Now I have no affiliation with Ryan’s program and I don’t get a commission or anything like that. But when I went to see opportunities like this, I think it’s interesting to be able to look at complimentary skillsets that you can develop in and really helped your clients to a great level. So, there’s no shortage of certifications in the health and fitness space. It seems like health and fitness experts are on drugs and the drugs being certifications. I think that’s a good thing in some cases because it shows that as an industrY, we are very growth oriented, which is great and we want to better serve our clients. We want to better improve ourselves and I think that’s awesome. So whatever you can do that’s going to really help your clients all the power to you. That’s the one thing I really want to kind of leave you with here.
The second thing is how from a positioning standpoint, as we talked about, I said, listen, like Ryan, what he is developing is very unique. There’s no shortage of health coaches, right? There’s no shortage of health coaches coming out of the Institute of Integrative Nutrition or anywhere else and a lot of them are saying the same things. And yes, you’ll be able to resonate with different people, but when … and I had a lady asked me about this on Instagram the other day, and by the way, if not following me on Instagram, what are you doing? [inaudible 00:43:42]. That’s where I’m at. So anyway, she was asking me, she asked, does it make sense to narrow down and focus on one perfect client when you can serve a whole bunch of different demographics?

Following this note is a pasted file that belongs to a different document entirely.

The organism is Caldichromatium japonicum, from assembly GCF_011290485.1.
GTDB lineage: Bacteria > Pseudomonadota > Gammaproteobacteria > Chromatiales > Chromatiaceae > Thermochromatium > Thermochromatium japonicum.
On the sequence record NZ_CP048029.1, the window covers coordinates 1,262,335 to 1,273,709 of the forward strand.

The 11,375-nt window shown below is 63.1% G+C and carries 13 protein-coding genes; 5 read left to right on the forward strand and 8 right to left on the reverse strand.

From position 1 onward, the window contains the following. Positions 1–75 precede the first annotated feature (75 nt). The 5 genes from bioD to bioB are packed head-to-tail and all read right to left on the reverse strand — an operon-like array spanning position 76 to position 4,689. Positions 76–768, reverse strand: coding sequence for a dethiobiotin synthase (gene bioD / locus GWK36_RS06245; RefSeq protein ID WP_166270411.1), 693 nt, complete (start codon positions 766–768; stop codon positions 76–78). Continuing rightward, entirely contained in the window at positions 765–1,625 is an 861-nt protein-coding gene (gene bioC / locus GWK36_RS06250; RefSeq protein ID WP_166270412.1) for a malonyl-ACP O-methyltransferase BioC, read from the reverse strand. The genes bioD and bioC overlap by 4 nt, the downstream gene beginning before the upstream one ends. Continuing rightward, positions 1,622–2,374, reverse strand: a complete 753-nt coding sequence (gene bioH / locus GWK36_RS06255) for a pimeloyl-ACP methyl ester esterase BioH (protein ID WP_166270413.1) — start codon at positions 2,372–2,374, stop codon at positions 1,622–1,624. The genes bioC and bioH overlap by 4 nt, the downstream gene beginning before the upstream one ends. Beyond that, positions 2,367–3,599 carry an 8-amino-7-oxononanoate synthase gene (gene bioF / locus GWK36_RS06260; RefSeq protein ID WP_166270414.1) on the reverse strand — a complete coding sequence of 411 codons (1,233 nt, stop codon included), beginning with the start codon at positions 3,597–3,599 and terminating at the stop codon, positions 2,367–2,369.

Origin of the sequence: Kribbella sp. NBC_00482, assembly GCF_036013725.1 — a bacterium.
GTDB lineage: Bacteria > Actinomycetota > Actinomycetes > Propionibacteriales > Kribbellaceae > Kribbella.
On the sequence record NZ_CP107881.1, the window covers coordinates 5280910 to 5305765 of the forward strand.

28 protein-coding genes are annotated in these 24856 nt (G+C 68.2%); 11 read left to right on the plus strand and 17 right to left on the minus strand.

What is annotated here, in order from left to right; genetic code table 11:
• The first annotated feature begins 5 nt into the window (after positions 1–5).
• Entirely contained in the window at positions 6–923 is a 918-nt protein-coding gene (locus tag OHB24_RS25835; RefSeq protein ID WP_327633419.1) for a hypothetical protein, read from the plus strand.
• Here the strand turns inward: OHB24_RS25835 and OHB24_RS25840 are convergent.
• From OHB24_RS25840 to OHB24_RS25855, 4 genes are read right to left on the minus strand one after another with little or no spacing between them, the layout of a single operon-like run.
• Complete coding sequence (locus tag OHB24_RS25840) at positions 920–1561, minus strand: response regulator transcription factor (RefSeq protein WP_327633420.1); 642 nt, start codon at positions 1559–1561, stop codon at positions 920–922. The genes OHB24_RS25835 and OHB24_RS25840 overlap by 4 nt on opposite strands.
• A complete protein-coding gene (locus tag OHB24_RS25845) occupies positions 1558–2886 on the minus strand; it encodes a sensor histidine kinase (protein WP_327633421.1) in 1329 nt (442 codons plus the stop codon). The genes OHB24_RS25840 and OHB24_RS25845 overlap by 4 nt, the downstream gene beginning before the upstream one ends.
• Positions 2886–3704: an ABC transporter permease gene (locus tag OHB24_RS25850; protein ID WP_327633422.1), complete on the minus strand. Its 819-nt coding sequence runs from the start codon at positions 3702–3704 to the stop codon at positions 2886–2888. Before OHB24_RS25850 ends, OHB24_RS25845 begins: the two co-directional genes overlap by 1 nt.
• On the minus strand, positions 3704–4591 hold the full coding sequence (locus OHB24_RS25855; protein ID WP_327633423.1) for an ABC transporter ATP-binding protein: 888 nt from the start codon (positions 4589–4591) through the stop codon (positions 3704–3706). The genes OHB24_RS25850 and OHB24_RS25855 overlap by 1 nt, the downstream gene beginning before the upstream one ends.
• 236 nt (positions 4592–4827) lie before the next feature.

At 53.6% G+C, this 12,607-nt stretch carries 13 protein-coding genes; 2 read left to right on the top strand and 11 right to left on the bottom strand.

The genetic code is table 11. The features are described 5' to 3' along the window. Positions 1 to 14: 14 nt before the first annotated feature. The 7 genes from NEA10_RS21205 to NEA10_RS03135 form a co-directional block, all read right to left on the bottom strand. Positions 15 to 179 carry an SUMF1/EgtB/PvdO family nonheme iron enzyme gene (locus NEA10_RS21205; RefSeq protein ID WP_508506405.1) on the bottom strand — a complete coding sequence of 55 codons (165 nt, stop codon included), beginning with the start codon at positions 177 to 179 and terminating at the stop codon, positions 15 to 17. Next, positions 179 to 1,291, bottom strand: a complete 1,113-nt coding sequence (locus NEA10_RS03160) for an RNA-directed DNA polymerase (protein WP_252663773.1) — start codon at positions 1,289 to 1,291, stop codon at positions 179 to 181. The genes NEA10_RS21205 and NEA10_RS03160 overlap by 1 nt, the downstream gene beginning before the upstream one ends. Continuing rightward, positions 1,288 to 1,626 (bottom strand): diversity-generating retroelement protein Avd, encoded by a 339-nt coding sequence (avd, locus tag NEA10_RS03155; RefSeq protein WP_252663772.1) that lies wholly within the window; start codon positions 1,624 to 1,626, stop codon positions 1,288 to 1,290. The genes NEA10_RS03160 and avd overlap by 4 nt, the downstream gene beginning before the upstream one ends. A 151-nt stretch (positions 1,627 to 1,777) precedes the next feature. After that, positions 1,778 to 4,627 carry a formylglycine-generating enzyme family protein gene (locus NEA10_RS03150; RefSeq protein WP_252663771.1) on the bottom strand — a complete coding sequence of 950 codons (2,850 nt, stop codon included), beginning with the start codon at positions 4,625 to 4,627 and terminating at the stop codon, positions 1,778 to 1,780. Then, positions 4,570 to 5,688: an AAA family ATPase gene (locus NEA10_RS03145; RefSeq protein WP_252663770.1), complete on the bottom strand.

And I said, well, it depends if you want to succeed or fail in business. So if you want to succeed in business, I would strongly recommend you narrow down and focus on one niche or niche, Harvard said. Because what that means is when people think of you, they’re going to think of, oh, so and so. You’re gonna occupy it a shelf or a drawer in someone’s mental closet and their mental cabinetry. And you want them to think about when they think about brain health, they think about Ryan Glatt for instance. When you think about X, Y, Z. When they think about whoever it is you want to be known for, that’s what you want them to think about.
So for me, for Healthpreneur, when you know a health or fitness expert is, if they’re thinking, how do I build my coaching program? How do I build out a coaching business? Their number one thought is Healthpreneur. That’s the embedding type of marketing we want people to have. We want them to know us for one thing, and I’ve made a very, very clear, distinction the past couple of year to move away from a lot of the stuff we were doing before and now it’s just this. That’s it. If he wants to grow a coaching business, a successful coaching business, we are your best stop assuming you’re health and fitness expert to do so and in a great profitable and predictable manner without one on one coaching.
So for you, what is the one thing you want to be known for in your marketplace?
And if you can build your business around that, you’ll have a lot more success and don’t worry, you’re going to alienate a lot of people. It’s all good, but there’s also a lot of people who are going to resonate more with specificity.
So if you need help with this and you haven’t yet gone through our seven figure health business blueprint training, what are you waiting for? Do it today.
Go through the free training. It’s a 70 minute training. I guarantee that it’ll be some of the best time you spent on your business.